Obviously, these are only a few aspects that are tied to the core question – How fast will computing evolve? You can both challenge the way I see them and think about many more. This does not change the core of the discussion though. The pace at which computing in general will evolve will determine the evolution of all the aspects I mentioned: complexity, limitations of the human factor, and interaction patterns. That’s the reason I ended up with this question as one of the three pillars of my vision about the future of IT.
Humanity has a long history of being unable to cope with the big advancements of science and technology. Don’t get me wrong, I’m a true believer and a vivid supporter of the critical need for such advancements. In the same time, I am trying to be as objective and realistic as possible. In my opinion, there is an intrinsic connection between technological advancement and conflict throughout our entire history.
Before moving on, let me make an important note. I consider misusing the power of computing a challenge, for obvious reasons. Properly using the power of computing is falling under the category of expectations rather than challenges. It’s because of this that I am focusing more on the misuse (which, by its very nature, is a negativist approach). It’s not because I’m a negativist that sees nothing but trouble around. On the contrary, I am a highly optimistic person in general. With respect to IT, I firmly believe it is one of the foundational domains that can carry us humans into the next millennia of our existence, helping us to survive and thrive. Having said that, I believe we need to be realistic and, most importantly, watch and learn from our history.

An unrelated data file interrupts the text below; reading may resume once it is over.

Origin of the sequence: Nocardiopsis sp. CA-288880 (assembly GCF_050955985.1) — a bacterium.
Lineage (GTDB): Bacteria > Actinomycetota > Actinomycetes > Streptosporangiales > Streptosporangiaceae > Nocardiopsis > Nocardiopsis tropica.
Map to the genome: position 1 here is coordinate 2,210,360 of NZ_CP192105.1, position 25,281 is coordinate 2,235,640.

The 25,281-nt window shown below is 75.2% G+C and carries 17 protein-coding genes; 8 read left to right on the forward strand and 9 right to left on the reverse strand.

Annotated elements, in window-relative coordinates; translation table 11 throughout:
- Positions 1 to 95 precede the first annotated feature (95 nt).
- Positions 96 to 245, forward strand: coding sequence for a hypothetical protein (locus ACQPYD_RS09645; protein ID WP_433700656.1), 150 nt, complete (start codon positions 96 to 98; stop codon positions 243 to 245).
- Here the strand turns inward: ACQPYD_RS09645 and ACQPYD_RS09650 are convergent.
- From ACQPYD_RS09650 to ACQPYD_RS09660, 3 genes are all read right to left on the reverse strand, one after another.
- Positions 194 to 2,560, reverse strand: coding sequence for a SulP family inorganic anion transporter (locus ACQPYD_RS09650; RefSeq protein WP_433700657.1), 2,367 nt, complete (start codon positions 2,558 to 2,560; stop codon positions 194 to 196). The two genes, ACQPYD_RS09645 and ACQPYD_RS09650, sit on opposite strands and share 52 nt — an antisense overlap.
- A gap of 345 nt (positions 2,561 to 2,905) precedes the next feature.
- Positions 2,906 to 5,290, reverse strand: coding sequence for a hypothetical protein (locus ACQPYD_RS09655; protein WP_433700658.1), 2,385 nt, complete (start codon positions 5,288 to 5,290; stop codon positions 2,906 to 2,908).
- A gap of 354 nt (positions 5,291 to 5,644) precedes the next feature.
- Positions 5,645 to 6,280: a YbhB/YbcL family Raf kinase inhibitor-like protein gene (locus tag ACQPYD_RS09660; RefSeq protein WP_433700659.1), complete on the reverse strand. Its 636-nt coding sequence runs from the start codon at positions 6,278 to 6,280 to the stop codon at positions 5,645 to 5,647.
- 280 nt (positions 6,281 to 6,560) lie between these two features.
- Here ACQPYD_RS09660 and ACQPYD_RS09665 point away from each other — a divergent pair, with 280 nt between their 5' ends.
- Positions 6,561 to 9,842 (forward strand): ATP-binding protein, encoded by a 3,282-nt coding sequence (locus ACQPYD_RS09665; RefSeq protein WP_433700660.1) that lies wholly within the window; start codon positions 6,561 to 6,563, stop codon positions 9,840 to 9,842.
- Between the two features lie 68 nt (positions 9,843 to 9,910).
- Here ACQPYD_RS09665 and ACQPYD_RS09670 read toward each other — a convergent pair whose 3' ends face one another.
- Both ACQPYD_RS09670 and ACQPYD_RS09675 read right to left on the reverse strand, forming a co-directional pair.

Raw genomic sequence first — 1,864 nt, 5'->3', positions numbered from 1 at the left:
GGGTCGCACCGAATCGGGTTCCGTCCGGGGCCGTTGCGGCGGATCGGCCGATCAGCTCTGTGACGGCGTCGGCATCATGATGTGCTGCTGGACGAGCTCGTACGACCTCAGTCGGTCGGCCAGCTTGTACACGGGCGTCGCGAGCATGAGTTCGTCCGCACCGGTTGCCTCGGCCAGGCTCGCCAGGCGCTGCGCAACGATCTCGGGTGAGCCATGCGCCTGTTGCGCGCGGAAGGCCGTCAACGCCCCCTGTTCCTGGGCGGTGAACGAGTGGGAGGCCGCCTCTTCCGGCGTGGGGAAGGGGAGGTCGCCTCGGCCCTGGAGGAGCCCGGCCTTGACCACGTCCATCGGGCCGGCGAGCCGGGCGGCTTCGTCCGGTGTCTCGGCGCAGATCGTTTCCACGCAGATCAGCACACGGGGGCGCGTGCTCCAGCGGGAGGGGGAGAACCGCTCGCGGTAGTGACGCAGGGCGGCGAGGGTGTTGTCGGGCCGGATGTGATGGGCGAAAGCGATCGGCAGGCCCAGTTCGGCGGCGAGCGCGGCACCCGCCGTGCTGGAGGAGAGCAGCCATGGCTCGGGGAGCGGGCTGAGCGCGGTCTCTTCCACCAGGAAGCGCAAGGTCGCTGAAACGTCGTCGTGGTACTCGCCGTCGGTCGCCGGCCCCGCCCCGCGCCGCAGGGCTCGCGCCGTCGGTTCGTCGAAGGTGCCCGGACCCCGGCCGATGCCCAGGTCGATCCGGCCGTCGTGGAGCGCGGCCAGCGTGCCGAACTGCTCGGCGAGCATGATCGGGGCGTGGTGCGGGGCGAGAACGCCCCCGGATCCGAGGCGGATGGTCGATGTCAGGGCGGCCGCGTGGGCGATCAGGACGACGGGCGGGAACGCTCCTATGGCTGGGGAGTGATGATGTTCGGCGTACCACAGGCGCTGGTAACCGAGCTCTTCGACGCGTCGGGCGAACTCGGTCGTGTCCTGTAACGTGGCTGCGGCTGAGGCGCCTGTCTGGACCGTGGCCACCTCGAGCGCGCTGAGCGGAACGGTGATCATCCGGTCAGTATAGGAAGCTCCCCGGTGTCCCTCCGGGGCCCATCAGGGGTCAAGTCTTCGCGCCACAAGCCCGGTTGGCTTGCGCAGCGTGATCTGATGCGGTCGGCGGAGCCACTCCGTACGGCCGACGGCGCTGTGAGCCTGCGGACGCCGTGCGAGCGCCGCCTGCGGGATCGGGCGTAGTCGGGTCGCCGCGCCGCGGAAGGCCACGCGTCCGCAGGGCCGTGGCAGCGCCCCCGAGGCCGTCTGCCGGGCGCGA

I consider the technological advancements of the past ten years to have the same order of magnitude as Einstein’s famous E=mc2. They might not be as groundbreaking from a purely scientific point of view, but they surely have a comparable aggregated impact on humanity, if not bigger. They've already changed our social behavior, extended significantly the area of threats we’re exposed to, and opened countless new doors to those who seek to do harm. And they brought immense power to our fingertips.
Whether it’s our privacy, our safety, or our money, they all are under potential threat by the misuse of technology. The number one threat I see is lack of awareness. Most technology consumers today are almost completely ignorant of these threats. The countless public stories about leaked accounts and passwords are generating some awareness, but it’s way too little. I believe we still need to do a lot in this area. And it must start with educating our little ones about the pitfalls of using technology. If you ask me, this kind of education became at least as important as teaching speaking, writing, or math.
When it comes to misusing the power of computing, the core responsibility is shared between technology providers, governments, and public opinion. The ones that create technology and the ones that have the power to regulate the use of it are in the driving seat, while public opinion is critical to keep the checks and balances in place. The harsh reality is that for both technology providers and governments it is quite difficult to live up to the expectation. That’s why the balance is so fragile and delicate. And that’s why we see almost every day living examples of technology misuse.
Being a commercial market player, a technology provider will always be inclined to use any means to keep and improve its market position. And if it’s so successful that it either creates a market of its own to dominate or disrupts and existing market to the point it dominates it, the inclination is that much more powerful. Add to this the inevitable loopholes in the technology that allow others to misuse its technology and you get a comprehensive picture of the high-level threats. Unfortunately, there are not many global technology providers that publicly assume a mission that includes fighting those inclinations. Being a public example in this area is one of the reasons I respect and admire Microsoft’s CEO, Satya Nadella.